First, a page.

Magazine article The Christian Century

Faith and the Environment

Magazine article The Christian Century

Faith and the Environment

Article excerpt

Arguing that economic and political approaches to environmental problems are failing, an interfaith and interdisciplinary group of scholars says the world's religions must take a more active role in setting the global environmental agenda. That is a key conclusion of a three-year Harvard University project that drew on the ideas of more than 1,000 scholars, religious leaders and activists representing ten major religions. The results were made public at a news conference at the United Nations.

Organizers of the Harvard Project on Religion and Ecology, which conducted a series of conferences exploring the relationships between religion and the environment, stated October 20 that the key to solving the environmental crisis may lie in redefining spiritual values and rethinking humankind's fundamental responsibility to nature.

According to the project organizers, while respect for the Earth may be inherent in the moral teachings of many religions, these values are clearly missing at the corporate and government levels. "Religious values are critical in establishing a new balance of human-Earth relations, one that acknowledges human need for resources but restrains human greed," said Mary Evelyn Tucker, an associate professor of religion at Bucknell University, who coordinated the conferences.

The group also announced the creation of an ongoing forum to bring together policy-makers and scholars in the continuation of what is claimed to be the broadest interfaith and interdisciplinary dialogue yet on environmental problems. Religions included in the conferences and represented in the forum are Christianity, Judaism, Buddhism, Taoism, Confucianism, Hinduism, Islam, Shinto, Jainism and indigenous traditions. Other religious traditions may be included in the future.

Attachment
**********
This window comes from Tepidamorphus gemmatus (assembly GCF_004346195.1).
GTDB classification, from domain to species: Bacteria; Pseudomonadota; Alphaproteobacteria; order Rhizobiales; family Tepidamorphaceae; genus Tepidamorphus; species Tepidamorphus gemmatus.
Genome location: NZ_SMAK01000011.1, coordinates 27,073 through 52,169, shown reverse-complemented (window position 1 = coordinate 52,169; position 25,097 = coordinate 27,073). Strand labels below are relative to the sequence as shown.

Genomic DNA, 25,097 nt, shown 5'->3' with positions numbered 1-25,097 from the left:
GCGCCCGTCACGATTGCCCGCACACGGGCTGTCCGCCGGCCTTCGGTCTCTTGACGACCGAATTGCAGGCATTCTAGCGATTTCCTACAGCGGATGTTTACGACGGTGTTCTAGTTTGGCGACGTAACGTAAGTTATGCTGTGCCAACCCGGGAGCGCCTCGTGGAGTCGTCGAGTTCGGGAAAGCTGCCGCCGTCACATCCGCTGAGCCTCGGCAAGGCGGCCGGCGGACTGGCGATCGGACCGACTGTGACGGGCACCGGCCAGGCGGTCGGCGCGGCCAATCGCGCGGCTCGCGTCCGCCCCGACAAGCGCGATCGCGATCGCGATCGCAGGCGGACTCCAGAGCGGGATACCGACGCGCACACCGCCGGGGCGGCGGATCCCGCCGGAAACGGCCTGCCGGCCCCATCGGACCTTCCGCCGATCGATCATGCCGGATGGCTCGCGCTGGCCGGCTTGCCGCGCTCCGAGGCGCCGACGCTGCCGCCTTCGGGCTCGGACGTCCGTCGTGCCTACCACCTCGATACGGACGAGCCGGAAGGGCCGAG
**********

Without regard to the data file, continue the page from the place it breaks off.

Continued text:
The series of conferences was inspired by the 1992 World Scientists' Warning to Humanity issued by the Union of Concerned Scientists, which concluded that the environmental crisis is so dire it requires the attention of religions as well as that of scientists, businesses and governments. "We are in the midst of what's being called the `sixth extinction.' All the others were caused by nature--this one is manmade," noted Tucker. "The crisis is too large to say any one discipline can have answers. It needs an interdisciplinary approach and religion and ethics need to be at table."

Religious tradition is a powerful influence that has yet to be tapped in the environmental arena, said Larry Sullivan, director of the Harvard Center for the Study of World Religions. …

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